Report: IMG Still Awaiting Payments From ISL For 2019 Season

The end of the 2020 International Swimming League season has been marred by complaints from vendors who say the league hasn’t paid them. A new report suggests another organization is still owed for the 2019 season.

Media company IMG is still awaiting full payment for their broadcast services for the 2019 season, which has been over for almost a year, according to a report by SportBusiness.

The report says that the ISL still owes IMG “a six-figure sum (in pounds sterling)” after paying only a portion of the payments from the 2019 season. Neither the ISL nor IMG Media gave official comment in that story.

IMG Media provided broadcast services for the 2019 ISL season, which ran from October through December of 2019. They did not work on the 2020 season, which was broadcast by NEP, according to the SportBusiness report.

The ISL has been under fire the past few weeks over financial and organizational complaints. LiveWire Sport instructed its lawyers to begin legal proceedings last week, claiming that the ISL owes their company a six-figure sum for the 2019 season.

Meanwhile former Energy Standard General Manager Jean-Francois Salessy resigned from his post and wrote an open letter harshly criticizing the league and its founder Konstantin GrigorishinSalessy criticized the league for a lack of transparency and fairness between the franchises, and said he wasn’t allowed to carry out his GM duties for Energy Standard.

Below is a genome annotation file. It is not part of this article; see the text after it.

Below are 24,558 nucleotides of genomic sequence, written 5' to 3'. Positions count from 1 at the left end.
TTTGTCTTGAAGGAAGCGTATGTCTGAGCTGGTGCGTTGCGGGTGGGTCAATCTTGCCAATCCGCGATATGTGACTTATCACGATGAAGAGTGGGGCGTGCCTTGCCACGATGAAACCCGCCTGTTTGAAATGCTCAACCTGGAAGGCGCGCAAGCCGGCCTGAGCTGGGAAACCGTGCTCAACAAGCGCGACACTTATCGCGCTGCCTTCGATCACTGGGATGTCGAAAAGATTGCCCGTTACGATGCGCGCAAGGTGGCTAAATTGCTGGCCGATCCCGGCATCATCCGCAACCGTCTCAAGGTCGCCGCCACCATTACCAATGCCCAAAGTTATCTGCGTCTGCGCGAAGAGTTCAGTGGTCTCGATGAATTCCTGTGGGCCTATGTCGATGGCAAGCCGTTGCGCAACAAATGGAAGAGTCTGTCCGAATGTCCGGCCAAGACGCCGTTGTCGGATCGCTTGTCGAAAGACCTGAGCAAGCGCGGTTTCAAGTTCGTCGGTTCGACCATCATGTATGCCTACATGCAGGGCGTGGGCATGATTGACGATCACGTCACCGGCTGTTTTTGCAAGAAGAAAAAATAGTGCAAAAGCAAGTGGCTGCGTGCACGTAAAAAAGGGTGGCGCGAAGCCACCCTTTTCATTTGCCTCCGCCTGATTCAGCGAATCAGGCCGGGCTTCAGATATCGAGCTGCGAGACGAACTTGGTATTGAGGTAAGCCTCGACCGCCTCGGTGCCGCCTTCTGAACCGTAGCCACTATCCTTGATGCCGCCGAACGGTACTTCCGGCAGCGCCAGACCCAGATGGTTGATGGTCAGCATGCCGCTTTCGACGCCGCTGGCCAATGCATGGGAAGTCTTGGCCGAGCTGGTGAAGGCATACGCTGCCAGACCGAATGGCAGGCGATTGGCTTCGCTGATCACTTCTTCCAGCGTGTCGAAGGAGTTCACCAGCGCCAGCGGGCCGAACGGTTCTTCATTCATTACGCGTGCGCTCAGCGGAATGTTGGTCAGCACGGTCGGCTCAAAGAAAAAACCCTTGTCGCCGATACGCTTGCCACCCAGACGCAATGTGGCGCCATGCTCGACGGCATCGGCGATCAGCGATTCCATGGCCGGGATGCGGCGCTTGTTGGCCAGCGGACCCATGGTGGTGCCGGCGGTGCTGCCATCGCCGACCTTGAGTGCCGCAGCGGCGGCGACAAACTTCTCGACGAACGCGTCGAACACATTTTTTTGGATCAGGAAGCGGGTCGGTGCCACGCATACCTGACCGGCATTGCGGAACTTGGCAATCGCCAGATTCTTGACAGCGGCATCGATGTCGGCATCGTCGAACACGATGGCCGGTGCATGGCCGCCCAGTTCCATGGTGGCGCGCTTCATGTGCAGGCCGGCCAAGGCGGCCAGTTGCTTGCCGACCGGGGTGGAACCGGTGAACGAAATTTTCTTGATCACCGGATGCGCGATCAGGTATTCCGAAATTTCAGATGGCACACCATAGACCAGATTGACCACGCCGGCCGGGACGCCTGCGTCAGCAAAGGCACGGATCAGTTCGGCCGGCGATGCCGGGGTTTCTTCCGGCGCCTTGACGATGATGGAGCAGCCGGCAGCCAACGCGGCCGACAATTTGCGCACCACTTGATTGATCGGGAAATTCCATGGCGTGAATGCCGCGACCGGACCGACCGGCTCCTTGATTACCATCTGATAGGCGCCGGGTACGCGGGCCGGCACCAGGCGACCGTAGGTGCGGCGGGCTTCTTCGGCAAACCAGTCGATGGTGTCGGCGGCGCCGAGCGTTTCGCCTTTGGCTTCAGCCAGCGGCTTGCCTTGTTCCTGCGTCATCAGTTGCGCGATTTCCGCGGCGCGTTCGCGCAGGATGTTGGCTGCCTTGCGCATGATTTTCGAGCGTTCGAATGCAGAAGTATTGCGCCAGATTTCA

The SportBusiness report also says that former managing director and head of commercial operations Hubert Montcoudil also quit the league, citing a lack of payment.

And as of last week, multiple athletes had told SwimSwam that their first solidarity payments – scheduled to be due on October 31, had not been paid yet, and that no prize money had been distributed at all.

The ISL released a statement last week, admitting that revenues have been much lower than projected amid both the pandemic and the failures of some of the league’s commercial operations. It has pledged to “honor all obligations” to its suppliers, which it says are “less than 5 percent of last year’s overall expenditure.” The league has not released any new statement about the season 1 debts allegedly owed to IMG Media.

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swimgeek
1 month ago

Ruh roh.

StuartC
1 month ago

Let’s hope the swimmers get/got paid first! Still not clear to me how the ISL gets revenue? TV rights?

Swimmer420
Reply to  StuartC
1 month ago

They don’t. It’s all funded by konstantine.

swimgeek
Reply to  StuartC
1 month ago

ISL is funded by a Russian-Ukrainian billionaire. ISL did pick up a CBS tv deal this year, but there’s no way it’s even close to self-sufficient at this point.

swimapologist
Reply to  swimgeek
1 month ago

If you think CBS paid the ISL for that time slot, and not vice versa, I’ve got some land you might be interested in purchasing.

StuartC
Reply to  swimgeek
1 month ago

Hmmm, I guess even billionaires have money problems….

Swimfan
1 month ago

The athletes seem fully supportive of ISL on social media. Maybe they just appreciate the racing part, or think they will eventually be paid?

Hswimmer
Reply to  Swimfan
1 month ago

I believe they are just appreciating the opportunity to race and train during this pandemic at a high level.

SuperSwimmer 2000
Reply to  Swimfan
1 month ago

I’m sure part of their contract is to be supportive of ISL on social media. For now, they are doing what they are supposed to do. Once the house of card starts to collapse, though… well, we will hear about it.

Admin
Reply to  Swimfan